Beginner’s Guide to Regular Expression (Regex)

Beginner’s Guide to Regular Expression (Regex)

A regular expression is a set of characters forming a pattern that can be searched for in a string. Regex can be used for validation like to validate credit card numbers, to search i.e. via complex text matches, and for replacement of the corresponding text with another channel. It also supports multiple languages ​​- learn it once and you can use it in many programming languages.

I have seen few people take the first look at the regular expression and ignore it altogether. I don’t blame them; The syntax of regex is complex and will make a lot of cringe just like these command line languages, only worse. But then, anything new is scary and seems impossible to learn at first. So, borrowing the words of Horatius, I will say this; Start, be bold and dare to be wise.

30 useful tools and resources for regular expressions

30 useful tools and resources for regular expressions

The regular expression, or often known as a regex, is a pattern made up of rules used to match a … Read more

Regex – An Introduction

Regex has its roots in neuroscience and mathematics and was only implemented in programming in 1968 by Ken thompson in the QED text editor for text search. It is now part of many programming languages ​​such as Perl, Java, Python, Ruby, and JavaScript.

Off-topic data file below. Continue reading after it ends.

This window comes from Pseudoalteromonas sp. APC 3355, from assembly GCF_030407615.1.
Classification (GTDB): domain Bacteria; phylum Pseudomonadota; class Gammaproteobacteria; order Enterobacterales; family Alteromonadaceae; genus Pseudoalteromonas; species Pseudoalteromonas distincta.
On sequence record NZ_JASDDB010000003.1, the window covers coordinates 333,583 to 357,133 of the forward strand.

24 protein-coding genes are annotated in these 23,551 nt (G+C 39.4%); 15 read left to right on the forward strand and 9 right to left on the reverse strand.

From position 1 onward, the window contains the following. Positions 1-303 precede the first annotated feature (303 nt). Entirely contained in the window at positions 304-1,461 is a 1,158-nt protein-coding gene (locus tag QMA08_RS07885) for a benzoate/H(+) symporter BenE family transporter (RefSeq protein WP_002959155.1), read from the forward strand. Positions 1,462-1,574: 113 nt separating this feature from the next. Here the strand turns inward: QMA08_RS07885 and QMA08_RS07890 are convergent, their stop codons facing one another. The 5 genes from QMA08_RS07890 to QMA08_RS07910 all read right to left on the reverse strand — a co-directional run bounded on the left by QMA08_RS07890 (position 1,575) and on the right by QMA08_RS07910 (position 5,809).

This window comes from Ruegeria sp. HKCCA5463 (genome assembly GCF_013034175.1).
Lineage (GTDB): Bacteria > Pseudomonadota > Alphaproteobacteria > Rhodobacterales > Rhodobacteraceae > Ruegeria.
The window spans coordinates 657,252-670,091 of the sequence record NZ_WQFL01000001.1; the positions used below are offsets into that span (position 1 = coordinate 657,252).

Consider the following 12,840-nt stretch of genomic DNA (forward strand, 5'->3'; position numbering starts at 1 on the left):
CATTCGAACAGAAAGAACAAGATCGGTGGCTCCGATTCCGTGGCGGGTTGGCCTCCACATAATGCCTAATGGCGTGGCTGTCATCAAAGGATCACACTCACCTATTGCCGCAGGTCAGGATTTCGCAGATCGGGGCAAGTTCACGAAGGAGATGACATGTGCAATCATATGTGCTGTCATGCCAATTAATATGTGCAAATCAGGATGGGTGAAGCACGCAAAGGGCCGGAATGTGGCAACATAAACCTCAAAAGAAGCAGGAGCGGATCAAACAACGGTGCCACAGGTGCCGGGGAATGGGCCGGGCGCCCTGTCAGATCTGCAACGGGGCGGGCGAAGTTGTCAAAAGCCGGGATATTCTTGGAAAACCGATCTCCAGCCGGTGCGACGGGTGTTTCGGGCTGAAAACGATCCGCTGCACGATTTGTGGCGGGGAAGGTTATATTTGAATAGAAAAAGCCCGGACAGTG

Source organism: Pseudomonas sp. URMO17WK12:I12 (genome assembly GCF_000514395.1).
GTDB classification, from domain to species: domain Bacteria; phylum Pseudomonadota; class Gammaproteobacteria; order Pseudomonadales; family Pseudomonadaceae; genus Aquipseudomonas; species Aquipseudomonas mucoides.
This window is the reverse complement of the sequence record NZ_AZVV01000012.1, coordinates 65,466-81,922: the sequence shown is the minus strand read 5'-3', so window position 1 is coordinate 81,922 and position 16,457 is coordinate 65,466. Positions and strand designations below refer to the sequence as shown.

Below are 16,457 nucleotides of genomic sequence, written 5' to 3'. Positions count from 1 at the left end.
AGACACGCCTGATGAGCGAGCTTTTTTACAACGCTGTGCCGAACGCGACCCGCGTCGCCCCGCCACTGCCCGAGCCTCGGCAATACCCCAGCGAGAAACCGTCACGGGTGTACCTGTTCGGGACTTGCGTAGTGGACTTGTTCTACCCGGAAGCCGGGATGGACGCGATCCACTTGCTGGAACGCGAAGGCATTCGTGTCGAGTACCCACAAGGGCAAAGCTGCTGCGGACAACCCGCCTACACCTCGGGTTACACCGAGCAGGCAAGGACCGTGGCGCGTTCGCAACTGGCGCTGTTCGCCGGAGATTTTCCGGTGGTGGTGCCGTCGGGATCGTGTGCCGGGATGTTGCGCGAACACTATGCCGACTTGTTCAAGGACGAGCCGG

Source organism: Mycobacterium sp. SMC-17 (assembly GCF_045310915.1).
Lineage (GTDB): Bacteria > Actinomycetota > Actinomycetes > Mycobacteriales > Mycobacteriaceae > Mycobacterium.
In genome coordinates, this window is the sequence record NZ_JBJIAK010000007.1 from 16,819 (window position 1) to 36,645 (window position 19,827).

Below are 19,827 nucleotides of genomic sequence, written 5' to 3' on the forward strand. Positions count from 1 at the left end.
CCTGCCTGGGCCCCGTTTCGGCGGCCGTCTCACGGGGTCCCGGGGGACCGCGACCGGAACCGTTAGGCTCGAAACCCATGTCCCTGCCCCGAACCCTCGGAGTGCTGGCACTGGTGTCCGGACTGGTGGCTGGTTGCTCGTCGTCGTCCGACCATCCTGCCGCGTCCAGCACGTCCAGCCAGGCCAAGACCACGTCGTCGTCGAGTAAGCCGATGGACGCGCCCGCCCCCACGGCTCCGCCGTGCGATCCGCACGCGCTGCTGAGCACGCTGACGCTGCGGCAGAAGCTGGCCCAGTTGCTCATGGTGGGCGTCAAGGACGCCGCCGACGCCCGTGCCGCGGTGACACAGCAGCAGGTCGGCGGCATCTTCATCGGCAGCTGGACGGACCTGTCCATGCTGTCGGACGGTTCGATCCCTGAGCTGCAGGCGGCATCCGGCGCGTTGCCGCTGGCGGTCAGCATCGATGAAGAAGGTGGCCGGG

Let’s look at some examples of how regexes work.

I’ll be using JavaScript in my examples. Now to pass the beginner level you have to learn all the characters, classes, quantifiers, modifiers and methods used in regex. Here is a link to Mozilla Developer Network Regular Expression Page where you can display a table containing all of these. You can also refer to the cheat sheet at the end of this article with the most used characters.

Let’s see a simple example with an explanation. This is a regex.


This is what the regex above will look for in a line, a ‘B’ character followed by at least one of any character between (and including) ‘a’ through ‘z’, ‘A’ through ‘ Z ‘and the numbers 0 to 9.

Here’s an example of matches in a highlighted row:

, bulb,
Before Christ

The regular expression above will stop the search at
and return a positive response. It’s because the global modifier ‘g‘must be specified if you want the regular expression to examine all possible matches.

Now let’s see how to use this expression in JavaScript. the test method goes: if found a return of match true, other false.

 var input = "your test string", regex = /B[a-zA-Zd]+/;
 alert('No match is found');
 alert('A match is found');

Let’s try another method: match returns matches found in an array.

 var input = "your test string", 
 regex = /B[a-zA-Zd]+/g, 
 /*I've added the global modifier 'g' to the regex to get all the matches*/
 ary = input.match(regex); 
 alert('No match is found');
 alert('matches are: ' + ary.toString());

How about the chain replace? Let’s try this with regex now.

 var input = "your test string", 
 regex = /B[a-zA-Zd]+/g;